My practices are contemporary in that they take into account the current state of human knowledge and do away with many of the things from the past that will no longer apply, or were, frankly, just wrong. This often deeply offends the purists who insist in order to be a shaman you must honor all the dictums of the past and basically run around bareassed in the jungle all day. Nice work, if you can get it.
I don't view my practices as antithetical to traditional shamanism, but merely a part of the natural evolution of human knowledge and understanding. These practices still revolve around nature and natural energies, around practices and techniques which are very old, and yet, at the same time, they have been adjusted to new times and knowledge.
There are a lot of traditions out there. All human cultures have had a shamanic tradition at some point in their past, and some still in the present. But, one shouldn't confuse that multitude of traditions and techniques as meaning the path is either easy or simple. There are many who sincerely believe a weekend seminar or two makes them into shamans - it doesn't, not even in their dreams. I certainly don't call myself a master. What would I be a master at? I could never figure that out. Shamans are often referred to as the wounded healers. I have found that to be quite accurate unfortunately.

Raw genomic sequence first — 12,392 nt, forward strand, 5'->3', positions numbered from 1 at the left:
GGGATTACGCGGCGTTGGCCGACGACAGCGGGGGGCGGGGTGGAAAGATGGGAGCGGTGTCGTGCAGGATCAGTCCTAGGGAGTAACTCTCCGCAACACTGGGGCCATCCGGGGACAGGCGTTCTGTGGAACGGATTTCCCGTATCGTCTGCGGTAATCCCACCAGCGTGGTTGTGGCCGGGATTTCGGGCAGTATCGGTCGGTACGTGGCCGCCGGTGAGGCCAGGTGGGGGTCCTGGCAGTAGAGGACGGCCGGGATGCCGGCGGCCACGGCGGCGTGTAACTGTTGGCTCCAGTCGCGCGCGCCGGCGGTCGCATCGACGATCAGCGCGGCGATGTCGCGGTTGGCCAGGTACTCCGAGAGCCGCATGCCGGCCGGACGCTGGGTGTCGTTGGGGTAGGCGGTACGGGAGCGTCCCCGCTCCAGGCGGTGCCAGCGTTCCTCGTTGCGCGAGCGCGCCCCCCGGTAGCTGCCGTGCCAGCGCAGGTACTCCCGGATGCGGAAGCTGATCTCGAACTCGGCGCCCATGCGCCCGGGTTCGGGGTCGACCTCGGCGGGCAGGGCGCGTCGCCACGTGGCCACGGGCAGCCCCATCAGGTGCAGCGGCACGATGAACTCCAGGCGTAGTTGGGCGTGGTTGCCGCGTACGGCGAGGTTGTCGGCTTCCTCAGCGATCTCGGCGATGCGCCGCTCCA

What is shamanism?
Shamanism is a set of practices performed by a shaman in order to gain knowledge for healing, understanding, and helping in their communities. Shamans are both healers and seers. Chief among their methods are the ecstatic trance, sometimes referred to as journeywork, and the manipulation of energy through knowledge gained by their practices. In short, shamanism is about energy, all energy, and learning to see in ways which are new and radically different to most people.